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Mathematical foundation of quantum field theory

  1. Dec 27, 2003 #1

    I have question regarding the mathematica foundations of QFT. As I understand, the "regular" QM (Schrödinger, Heisenberg...) been developped so that the math underlying it checks out. Is this the case for QFT, or is the theory still "iffy" at points? I know it works well experimentally, but are the theories in itself consistent and well-known?

    I would really like to know if current research in theoretical physics focusses mainly on quantum gravity, or if there are still alot of people completing QFT.

  2. jcsd
  3. Dec 28, 2003 #2
    still iffy.

    it is not known whether the theories are consistent. anyone who shows that they are (or even just makes significant progress in this area) is in for a million bucks from clay math.

    certainly there are people working on the mathematical foundations of QFT. i just think those people are mathematicians, not physicists.
  4. Dec 28, 2003 #3
    The "iffy" points are primarily hand-waving at infinities, or renormalization, as I understand.
  5. Dec 28, 2003 #4
    Strange that you would say that only mathematicians are working on it. It seems to me that this would be an interesting topic for theoretical, or at least mathematical physicists.

    Besides the renormalizations, are there other major inconsistencies?
  6. Dec 28, 2003 #5


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    Not at all; this is a popular misconception. Regularization and renormalization are not the problem, perturbative expansion is. And also the handling of interacting fields (Haag's theorem).

    There are ways to get around Haag's theorem but the results as to the definitions of particles and fields are pretty iffy themselves: you can have fairly well-defined particles in the distant past or in the distant future, but not, or not exactly, in the interaction itself.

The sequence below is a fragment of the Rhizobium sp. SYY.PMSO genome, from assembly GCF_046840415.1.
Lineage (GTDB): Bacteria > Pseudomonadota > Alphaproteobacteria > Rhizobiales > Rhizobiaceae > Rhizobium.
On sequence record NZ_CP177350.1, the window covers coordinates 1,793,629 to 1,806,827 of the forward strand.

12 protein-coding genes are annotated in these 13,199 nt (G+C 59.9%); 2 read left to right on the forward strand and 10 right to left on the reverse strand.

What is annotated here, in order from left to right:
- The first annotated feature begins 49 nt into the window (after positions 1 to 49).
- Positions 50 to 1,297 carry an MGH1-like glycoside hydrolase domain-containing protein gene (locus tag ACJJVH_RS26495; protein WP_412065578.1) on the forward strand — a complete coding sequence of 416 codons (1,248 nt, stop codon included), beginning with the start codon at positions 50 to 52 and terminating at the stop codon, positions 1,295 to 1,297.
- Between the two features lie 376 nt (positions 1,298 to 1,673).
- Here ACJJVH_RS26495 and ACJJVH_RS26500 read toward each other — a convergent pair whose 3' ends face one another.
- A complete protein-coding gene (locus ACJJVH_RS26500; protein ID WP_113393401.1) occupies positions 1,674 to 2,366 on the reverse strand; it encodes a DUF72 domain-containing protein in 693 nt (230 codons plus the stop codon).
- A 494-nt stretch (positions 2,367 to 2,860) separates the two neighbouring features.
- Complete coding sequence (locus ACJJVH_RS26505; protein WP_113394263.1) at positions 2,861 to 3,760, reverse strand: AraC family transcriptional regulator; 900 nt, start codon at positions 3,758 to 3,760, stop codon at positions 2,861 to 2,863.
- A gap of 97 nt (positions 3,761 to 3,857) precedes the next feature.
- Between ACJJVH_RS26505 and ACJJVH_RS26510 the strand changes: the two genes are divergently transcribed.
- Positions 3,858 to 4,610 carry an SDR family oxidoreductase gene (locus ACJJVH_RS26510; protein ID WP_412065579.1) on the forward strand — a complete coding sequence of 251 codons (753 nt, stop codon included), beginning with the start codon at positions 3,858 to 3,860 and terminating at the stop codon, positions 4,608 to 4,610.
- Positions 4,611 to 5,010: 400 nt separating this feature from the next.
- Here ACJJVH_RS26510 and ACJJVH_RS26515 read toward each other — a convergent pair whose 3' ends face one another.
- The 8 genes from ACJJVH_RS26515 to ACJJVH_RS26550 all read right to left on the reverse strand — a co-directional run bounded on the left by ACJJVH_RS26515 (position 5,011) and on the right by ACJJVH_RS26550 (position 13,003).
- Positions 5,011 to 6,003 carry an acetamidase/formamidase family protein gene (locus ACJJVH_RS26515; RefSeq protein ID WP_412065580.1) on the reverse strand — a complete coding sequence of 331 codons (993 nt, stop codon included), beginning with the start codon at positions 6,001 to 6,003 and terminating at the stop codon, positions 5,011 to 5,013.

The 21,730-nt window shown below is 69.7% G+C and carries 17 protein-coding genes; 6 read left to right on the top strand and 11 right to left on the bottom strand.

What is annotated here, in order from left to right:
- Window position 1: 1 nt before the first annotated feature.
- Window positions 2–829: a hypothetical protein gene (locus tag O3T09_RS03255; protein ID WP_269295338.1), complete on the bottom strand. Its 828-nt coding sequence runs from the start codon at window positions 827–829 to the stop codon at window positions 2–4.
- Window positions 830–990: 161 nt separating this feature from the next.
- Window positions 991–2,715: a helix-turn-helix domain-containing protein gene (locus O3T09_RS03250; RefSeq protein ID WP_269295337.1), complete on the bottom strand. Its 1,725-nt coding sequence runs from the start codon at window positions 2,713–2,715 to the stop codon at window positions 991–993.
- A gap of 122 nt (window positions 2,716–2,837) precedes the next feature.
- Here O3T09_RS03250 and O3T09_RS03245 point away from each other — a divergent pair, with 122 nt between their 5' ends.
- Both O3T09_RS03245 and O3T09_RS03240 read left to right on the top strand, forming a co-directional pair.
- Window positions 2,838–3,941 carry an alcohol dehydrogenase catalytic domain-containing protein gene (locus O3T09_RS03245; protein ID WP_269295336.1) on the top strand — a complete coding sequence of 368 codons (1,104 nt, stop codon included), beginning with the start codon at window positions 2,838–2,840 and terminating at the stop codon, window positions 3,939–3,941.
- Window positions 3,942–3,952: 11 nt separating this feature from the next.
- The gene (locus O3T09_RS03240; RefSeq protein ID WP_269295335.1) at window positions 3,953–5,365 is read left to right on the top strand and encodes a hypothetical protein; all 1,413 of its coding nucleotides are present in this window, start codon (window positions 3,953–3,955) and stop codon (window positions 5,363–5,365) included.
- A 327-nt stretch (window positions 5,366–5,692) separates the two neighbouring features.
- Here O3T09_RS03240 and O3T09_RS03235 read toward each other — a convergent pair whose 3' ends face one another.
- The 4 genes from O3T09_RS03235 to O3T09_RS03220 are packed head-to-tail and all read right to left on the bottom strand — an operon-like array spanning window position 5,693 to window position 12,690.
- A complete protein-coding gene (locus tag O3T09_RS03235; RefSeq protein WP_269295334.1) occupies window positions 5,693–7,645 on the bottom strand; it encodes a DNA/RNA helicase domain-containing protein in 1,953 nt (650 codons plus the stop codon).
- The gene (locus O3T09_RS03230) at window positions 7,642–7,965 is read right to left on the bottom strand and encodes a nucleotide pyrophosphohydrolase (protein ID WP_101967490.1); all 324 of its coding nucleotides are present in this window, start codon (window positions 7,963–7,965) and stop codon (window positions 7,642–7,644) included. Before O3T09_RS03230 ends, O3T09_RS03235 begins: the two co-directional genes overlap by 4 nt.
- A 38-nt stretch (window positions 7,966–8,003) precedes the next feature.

The perturbative expansion problem is that the series may not converge. There is some (shaky) evidence that it doesn't; this goes by the name "Landau Pole".
  7. Dec 28, 2003 #6


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    Because of the modern view of QFTs as approximations at lower energies of an as yet unknown or unproven "correct" theory which probably isn't a QFT, together with what we've learned from renormalization group ideas about the relation between a theory's behaviour at different energy scales (namely, that the behaviour of a system at lower energies doesn't depend on it's behaviour at higher energies. Unfortunately this also means that inferences can't be safely drawn about the behaviour of a system at high energies from it's behaviour at lower energies), questions about the ultimate status of QFT as a basis for physical theories don't seem as relevant as they did as late as 30 years ago, and whatever residual concern remains about such issues certainly isn't driving mainstream research in high energy theory.
    Last edited: Dec 29, 2003
  8. Dec 28, 2003 #7
  9. Dec 28, 2003 #8

    Tom Mattson

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